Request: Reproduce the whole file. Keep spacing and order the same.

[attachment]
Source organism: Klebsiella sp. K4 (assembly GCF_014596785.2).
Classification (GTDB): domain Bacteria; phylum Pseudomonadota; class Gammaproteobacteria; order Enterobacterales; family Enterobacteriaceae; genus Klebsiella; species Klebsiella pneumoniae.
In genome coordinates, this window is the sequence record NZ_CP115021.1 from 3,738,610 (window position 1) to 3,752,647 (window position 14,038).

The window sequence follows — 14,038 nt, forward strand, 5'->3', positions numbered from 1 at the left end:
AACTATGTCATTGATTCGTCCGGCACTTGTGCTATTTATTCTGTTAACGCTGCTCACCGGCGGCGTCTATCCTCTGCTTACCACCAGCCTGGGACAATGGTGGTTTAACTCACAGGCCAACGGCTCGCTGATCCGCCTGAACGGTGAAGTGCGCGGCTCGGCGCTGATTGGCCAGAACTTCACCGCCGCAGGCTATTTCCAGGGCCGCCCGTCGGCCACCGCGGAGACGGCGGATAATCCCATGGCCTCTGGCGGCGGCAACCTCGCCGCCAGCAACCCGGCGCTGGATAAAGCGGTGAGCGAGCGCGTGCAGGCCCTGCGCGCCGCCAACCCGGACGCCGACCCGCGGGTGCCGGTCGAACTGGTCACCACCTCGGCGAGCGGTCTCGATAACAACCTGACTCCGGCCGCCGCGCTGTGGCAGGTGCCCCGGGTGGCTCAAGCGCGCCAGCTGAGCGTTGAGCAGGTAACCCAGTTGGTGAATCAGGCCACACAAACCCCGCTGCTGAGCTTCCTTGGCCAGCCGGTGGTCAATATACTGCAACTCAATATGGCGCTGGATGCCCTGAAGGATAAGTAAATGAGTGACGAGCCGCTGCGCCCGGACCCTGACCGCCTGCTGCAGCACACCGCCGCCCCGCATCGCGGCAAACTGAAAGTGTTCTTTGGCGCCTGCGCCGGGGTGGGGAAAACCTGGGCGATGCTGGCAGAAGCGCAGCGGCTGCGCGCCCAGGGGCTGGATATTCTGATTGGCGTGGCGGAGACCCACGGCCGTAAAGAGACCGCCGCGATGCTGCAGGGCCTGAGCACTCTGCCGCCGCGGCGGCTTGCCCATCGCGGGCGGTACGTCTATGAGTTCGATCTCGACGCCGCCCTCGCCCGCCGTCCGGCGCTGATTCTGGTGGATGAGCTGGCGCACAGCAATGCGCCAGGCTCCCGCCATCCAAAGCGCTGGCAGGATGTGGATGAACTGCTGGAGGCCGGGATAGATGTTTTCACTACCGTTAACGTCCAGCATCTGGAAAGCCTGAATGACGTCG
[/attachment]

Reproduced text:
Source organism: Klebsiella sp. K4 (assembly GCF_014596785.2).
Classification (GTDB): domain Bacteria; phylum Pseudomonadota; class Gammaproteobacteria; order Enterobacterales; family Enterobacteriaceae; genus Klebsiella; species Klebsiella pneumoniae.
In genome coordinates, this window is the sequence record NZ_CP115021.1 from 3,738,610 (window position 1) to 3,752,647 (window position 14,038).

The window sequence follows — 14,038 nt, forward strand, 5'->3', positions numbered from 1 at the left end:
AACTATGTCATTGATTCGTCCGGCACTTGTGCTATTTATTCTGTTAACGCTGCTCACCGGCGGCGTCTATCCTCTGCTTACCACCAGCCTGGGACAATGGTGGTTTAACTCACAGGCCAACGGCTCGCTGATCCGCCTGAACGGTGAAGTGCGCGGCTCGGCGCTGATTGGCCAGAACTTCACCGCCGCAGGCTATTTCCAGGGCCGCCCGTCGGCCACCGCGGAGACGGCGGATAATCCCATGGCCTCTGGCGGCGGCAACCTCGCCGCCAGCAACCCGGCGCTGGATAAAGCGGTGAGCGAGCGCGTGCAGGCCCTGCGCGCCGCCAACCCGGACGCCGACCCGCGGGTGCCGGTCGAACTGGTCACCACCTCGGCGAGCGGTCTCGATAACAACCTGACTCCGGCCGCCGCGCTGTGGCAGGTGCCCCGGGTGGCTCAAGCGCGCCAGCTGAGCGTTGAGCAGGTAACCCAGTTGGTGAATCAGGCCACACAAACCCCGCTGCTGAGCTTCCTTGGCCAGCCGGTGGTCAATATACTGCAACTCAATATGGCGCTGGATGCCCTGAAGGATAAGTAAATGAGTGACGAGCCGCTGCGCCCGGACCCTGACCGCCTGCTGCAGCACACCGCCGCCCCGCATCGCGGCAAACTGAAAGTGTTCTTTGGCGCCTGCGCCGGGGTGGGGAAAACCTGGGCGATGCTGGCAGAAGCGCAGCGGCTGCGCGCCCAGGGGCTGGATATTCTGATTGGCGTGGCGGAGACCCACGGCCGTAAAGAGACCGCCGCGATGCTGCAGGGCCTGAGCACTCTGCCGCCGCGGCGGCTTGCCCATCGCGGGCGGTACGTCTATGAGTTCGATCTCGACGCCGCCCTCGCCCGCCGTCCGGCGCTGATTCTGGTGGATGAGCTGGCGCACAGCAATGCGCCAGGCTCCCGCCATCCAAAGCGCTGGCAGGATGTGGATGAACTGCTGGAGGCCGGGATAGATGTTTTCACTACCGTTAACGTCCAGCATCTGGAAAGCCTGAATGACGTCG